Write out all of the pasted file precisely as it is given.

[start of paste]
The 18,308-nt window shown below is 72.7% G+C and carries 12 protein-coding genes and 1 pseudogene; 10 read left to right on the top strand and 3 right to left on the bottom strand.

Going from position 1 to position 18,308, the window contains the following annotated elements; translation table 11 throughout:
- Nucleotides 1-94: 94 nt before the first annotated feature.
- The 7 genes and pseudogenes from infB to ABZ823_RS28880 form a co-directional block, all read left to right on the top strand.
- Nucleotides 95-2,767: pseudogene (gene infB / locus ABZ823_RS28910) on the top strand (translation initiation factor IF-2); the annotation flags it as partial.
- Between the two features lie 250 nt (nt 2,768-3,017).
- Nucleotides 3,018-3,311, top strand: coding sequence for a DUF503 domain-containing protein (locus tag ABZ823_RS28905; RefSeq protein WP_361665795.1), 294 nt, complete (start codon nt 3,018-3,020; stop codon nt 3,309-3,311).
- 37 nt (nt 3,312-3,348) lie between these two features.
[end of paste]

The 18,308-nt window shown below is 72.7% G+C and carries 12 protein-coding genes and 1 pseudogene; 10 read left to right on the top strand and 3 right to left on the bottom strand.

Going from position 1 to position 18,308, the window contains the following annotated elements; translation table 11 throughout:
- Nucleotides 1-94: 94 nt before the first annotated feature.
- The 7 genes and pseudogenes from infB to ABZ823_RS28880 form a co-directional block, all read left to right on the top strand.
- Nucleotides 95-2,767: pseudogene (gene infB / locus ABZ823_RS28910) on the top strand (translation initiation factor IF-2); the annotation flags it as partial.
- Between the two features lie 250 nt (nt 2,768-3,017).
- Nucleotides 3,018-3,311, top strand: coding sequence for a DUF503 domain-containing protein (locus tag ABZ823_RS28905; RefSeq protein WP_361665795.1), 294 nt, complete (start codon nt 3,018-3,020; stop codon nt 3,309-3,311).
- 37 nt (nt 3,312-3,348) lie between these two features.